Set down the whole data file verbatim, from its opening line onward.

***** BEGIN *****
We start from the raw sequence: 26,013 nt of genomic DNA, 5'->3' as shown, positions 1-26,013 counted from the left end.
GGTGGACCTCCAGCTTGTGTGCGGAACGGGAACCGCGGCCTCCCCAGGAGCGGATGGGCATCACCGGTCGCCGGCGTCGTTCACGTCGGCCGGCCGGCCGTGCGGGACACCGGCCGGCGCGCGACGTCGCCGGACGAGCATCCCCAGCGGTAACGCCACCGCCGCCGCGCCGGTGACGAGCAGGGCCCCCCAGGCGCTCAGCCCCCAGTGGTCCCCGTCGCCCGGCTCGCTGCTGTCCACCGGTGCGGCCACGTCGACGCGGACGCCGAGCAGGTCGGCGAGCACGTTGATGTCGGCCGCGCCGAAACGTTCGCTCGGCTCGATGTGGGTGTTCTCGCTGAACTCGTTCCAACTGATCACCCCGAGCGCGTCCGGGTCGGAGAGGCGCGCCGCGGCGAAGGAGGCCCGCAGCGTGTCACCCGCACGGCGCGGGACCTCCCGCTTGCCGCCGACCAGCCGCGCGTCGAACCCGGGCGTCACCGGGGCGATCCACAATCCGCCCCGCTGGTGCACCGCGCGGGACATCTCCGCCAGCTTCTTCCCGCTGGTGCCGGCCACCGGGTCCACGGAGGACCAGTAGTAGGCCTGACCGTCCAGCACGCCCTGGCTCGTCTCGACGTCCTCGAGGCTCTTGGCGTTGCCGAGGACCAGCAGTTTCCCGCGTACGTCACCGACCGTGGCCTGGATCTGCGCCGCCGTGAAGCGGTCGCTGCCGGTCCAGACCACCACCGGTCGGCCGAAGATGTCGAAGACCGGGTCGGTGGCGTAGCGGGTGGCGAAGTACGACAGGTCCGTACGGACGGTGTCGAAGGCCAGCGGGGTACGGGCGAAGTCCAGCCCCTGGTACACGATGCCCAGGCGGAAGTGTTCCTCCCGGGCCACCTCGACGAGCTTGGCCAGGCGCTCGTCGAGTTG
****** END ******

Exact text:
We start from the raw sequence: 26,013 nt of genomic DNA, 5'->3' as shown, positions 1-26,013 counted from the left end.
GGTGGACCTCCAGCTTGTGTGCGGAACGGGAACCGCGGCCTCCCCAGGAGCGGATGGGCATCACCGGTCGCCGGCGTCGTTCACGTCGGCCGGCCGGCCGTGCGGGACACCGGCCGGCGCGCGACGTCGCCGGACGAGCATCCCCAGCGGTAACGCCACCGCCGCCGCGCCGGTGACGAGCAGGGCCCCCCAGGCGCTCAGCCCCCAGTGGTCCCCGTCGCCCGGCTCGCTGCTGTCCACCGGTGCGGCCACGTCGACGCGGACGCCGAGCAGGTCGGCGAGCACGTTGATGTCGGCCGCGCCGAAACGTTCGCTCGGCTCGATGTGGGTGTTCTCGCTGAACTCGTTCCAACTGATCACCCCGAGCGCGTCCGGGTCGGAGAGGCGCGCCGCGGCGAAGGAGGCCCGCAGCGTGTCACCCGCACGGCGCGGGACCTCCCGCTTGCCGCCGACCAGCCGCGCGTCGAACCCGGGCGTCACCGGGGCGATCCACAATCCGCCCCGCTGGTGCACCGCGCGGGACATCTCCGCCAGCTTCTTCCCGCTGGTGCCGGCCACCGGGTCCACGGAGGACCAGTAGTAGGCCTGACCGTCCAGCACGCCCTGGCTCGTCTCGACGTCCTCGAGGCTCTTGGCGTTGCCGAGGACCAGCAGTTTCCCGCGTACGTCACCGACCGTGGCCTGGATCTGCGCCGCCGTGAAGCGGTCGCTGCCGGTCCAGACCACCACCGGTCGGCCGAAGATGTCGAAGACCGGGTCGGTGGCGTAGCGGGTGGCGAAGTACGACAGGTCCGTACGGACGGTGTCGAAGGCCAGCGGGGTACGGGCGAAGTCCAGCCCCTGGTACACGATGCCCAGGCGGAAGTGTTCCTCCCGGGCCACCTCGACGAGCTTGGCCAGGCGCTCGTCGAGTTG